"how cancer cell-ECM interaction stimulates cancer-promoting phenotypes"

Investigation of cancer cell-ECM interaction developing tumor with in vitro ECM models

Cancer cells actively modify tumor microenvironment (TME) for tumor progression. Extracellular matrix (ECM), a major component of TME supporting embedded cells physically in the tissue, undergoes re-organization by cancer cells. The reorganized ECM reciprocally regulates cancer-related phenotypes such as invasive migration facilitating tumor progression. This suggests that the elucidation of cancer cell-ECM interaction can provide important cues to understanding cancer promoting mechanism and thus improving cancer treatment. Therefore, as leveraging in vitro ECM models wish nanofabricated surfaces or 3D model, our lab aims to address how cancer cell-ECM interaction stimulates cancer-promoting phenotypes such as invasive cell migration and heterogeneous cell-cell interaction synergically with oncogenic alteration.

1. Engagement of ECM reorganization in the interaction between cancer cells and other neighboring cells in TME promoting tumor development

ECM reorganization is a pathologically common feature in TME, e.g., the locally degraded ECM on the basement membrane and 2) the aligned ECM in the interstitial stroma. In addition to embedded cancer cells, other cells, e.g., immune cells consisting of TME adapt themselves to the reorganized ECM. However, the research on how their adaptation influences tumor progression is strikingly sparse because of the dearth of easily accessible experimental tools to model the complicated interaction among cancer cells, other cells and ECM in TME. Therefore, we will develop in vitro models with nanofabricated surfaces and co-culture systems simplifying the complicated nature of the TME, but well replicating its pathophysiologically critical features. We expect that the research with the innovative in vitro models combined with systems biology approaches will explain the contribution of ECM reorganization to tumor progression via modulating the interaction of other neighboring cells such as immune cells with cancer cells and provide the insights into the potentials of cancer therapy targeting TME.

In vitro nanofabricated surfaces replicating reorganized ECM in TME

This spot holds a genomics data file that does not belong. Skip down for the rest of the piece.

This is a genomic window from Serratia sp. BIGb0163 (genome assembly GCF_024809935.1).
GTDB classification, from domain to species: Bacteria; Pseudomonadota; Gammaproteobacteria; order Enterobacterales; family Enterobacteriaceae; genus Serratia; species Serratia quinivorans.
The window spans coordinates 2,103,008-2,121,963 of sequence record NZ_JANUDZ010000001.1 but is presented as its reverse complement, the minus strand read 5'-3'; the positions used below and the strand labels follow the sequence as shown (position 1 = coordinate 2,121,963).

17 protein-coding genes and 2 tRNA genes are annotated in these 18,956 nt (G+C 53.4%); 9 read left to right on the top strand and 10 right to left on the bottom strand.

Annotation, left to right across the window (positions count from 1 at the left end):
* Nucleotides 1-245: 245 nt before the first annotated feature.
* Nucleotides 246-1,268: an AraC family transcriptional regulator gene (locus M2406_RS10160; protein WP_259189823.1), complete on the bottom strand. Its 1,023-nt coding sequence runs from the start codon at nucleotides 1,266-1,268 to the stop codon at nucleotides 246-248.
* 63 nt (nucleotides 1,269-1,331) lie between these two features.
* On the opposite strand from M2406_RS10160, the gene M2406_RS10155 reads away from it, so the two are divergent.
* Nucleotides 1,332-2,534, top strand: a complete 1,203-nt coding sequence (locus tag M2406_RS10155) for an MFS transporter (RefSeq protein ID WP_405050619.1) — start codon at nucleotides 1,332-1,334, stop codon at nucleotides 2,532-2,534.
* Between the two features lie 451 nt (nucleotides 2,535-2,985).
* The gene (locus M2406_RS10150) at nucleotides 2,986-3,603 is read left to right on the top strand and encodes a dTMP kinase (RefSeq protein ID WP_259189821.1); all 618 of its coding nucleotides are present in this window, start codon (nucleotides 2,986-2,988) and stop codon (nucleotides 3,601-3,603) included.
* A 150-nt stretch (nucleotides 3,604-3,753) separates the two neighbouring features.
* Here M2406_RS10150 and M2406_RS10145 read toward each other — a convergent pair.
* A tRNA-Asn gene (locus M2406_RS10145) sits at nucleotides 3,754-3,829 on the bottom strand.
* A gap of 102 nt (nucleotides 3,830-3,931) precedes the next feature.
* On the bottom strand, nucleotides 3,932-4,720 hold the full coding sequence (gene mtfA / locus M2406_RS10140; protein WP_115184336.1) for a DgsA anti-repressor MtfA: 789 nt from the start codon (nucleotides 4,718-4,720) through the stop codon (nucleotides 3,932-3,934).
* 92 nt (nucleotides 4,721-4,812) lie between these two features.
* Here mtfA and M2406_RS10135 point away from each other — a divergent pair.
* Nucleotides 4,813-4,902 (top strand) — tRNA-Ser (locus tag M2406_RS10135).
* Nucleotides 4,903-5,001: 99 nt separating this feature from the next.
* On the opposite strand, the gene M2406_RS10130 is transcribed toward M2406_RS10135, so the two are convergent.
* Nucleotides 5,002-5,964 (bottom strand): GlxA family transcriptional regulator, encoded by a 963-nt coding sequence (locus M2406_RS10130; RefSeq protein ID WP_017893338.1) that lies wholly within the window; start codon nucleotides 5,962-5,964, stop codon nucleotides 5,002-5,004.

2. Identify signaling molecules regulating cancer cell-ECM interaction in TME that promotes metastasis through phenotypic filtering

During cancer invasion for metastasis, cancer cells encounter reorganized ECM by cancer cell-ECM interaction. Recent findings suggest that cancer cells in the proposed in vitro models approximating the effect of reorganized ECM in TME exhibit more in vivo-like cell phenotypes. Particularly, a limited number of cells with higher metastatic potentials among the genetically or phenotypically heterogeneous cancer cells respond more sensitively to the reorganized ECM than other cells presumably causing distinctive phenotypes, e.g., A) directional migration guided by topographical gradient (topotaxis) and B) epithelial-mesenchymal transition induced by topographical cues from ECM. Here, we propose the identification of key molecules to regulate metastasis through the phenotypic filtering with the respect to metastasis-related phenotypic outcomes resulting from cancer cell-ECM interaction. The proposed filtering will allow 1) identifying the signatures regulating metastasis as pinpointing the genetic mutations exclusively found in filtered sub-population of cells and 2) unraveling underlying mechanism to modulate metastasis as contrasting the genome/epigenome/transcriptome of filtered sub-populations. Further application of the phenotypic filtering to specific tumor samples from the patients can assist in better-personalized tumor diagnostics and prognostics.

Phenotypic filtering based on (A) directional migration guided by topographical gradient (B) EMT induced by topographical cue from ECM in TME